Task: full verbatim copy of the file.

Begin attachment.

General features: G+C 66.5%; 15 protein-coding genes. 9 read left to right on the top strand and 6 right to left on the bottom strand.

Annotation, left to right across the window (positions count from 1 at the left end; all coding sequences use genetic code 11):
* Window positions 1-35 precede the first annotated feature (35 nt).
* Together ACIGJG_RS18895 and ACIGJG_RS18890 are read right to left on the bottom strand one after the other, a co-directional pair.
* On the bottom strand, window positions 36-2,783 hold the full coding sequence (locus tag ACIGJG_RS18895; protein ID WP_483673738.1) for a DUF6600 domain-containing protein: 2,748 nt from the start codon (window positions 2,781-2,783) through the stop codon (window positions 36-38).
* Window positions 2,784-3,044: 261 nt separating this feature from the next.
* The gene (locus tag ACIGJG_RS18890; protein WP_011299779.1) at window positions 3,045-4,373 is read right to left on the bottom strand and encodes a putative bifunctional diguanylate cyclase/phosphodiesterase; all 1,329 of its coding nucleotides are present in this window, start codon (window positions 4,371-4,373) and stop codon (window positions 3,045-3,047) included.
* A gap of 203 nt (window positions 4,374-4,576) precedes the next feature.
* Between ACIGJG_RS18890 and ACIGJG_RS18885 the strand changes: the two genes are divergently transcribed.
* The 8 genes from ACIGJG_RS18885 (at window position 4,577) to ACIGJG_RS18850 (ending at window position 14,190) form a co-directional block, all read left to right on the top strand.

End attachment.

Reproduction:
General features: G+C 66.5%; 15 protein-coding genes. 9 read left to right on the top strand and 6 right to left on the bottom strand.

Annotation, left to right across the window (positions count from 1 at the left end; all coding sequences use genetic code 11):
* Window positions 1-35 precede the first annotated feature (35 nt).
* Together ACIGJG_RS18895 and ACIGJG_RS18890 are read right to left on the bottom strand one after the other, a co-directional pair.
* On the bottom strand, window positions 36-2,783 hold the full coding sequence (locus tag ACIGJG_RS18895; protein ID WP_483673738.1) for a DUF6600 domain-containing protein: 2,748 nt from the start codon (window positions 2,781-2,783) through the stop codon (window positions 36-38).
* Window positions 2,784-3,044: 261 nt separating this feature from the next.
* The gene (locus tag ACIGJG_RS18890; protein WP_011299779.1) at window positions 3,045-4,373 is read right to left on the bottom strand and encodes a putative bifunctional diguanylate cyclase/phosphodiesterase; all 1,329 of its coding nucleotides are present in this window, start codon (window positions 4,371-4,373) and stop codon (window positions 3,045-3,047) included.
* A gap of 203 nt (window positions 4,374-4,576) precedes the next feature.
* Between ACIGJG_RS18890 and ACIGJG_RS18885 the strand changes: the two genes are divergently transcribed.
* The 8 genes from ACIGJG_RS18885 (at window position 4,577) to ACIGJG_RS18850 (ending at window position 14,190) form a co-directional block, all read left to right on the top strand.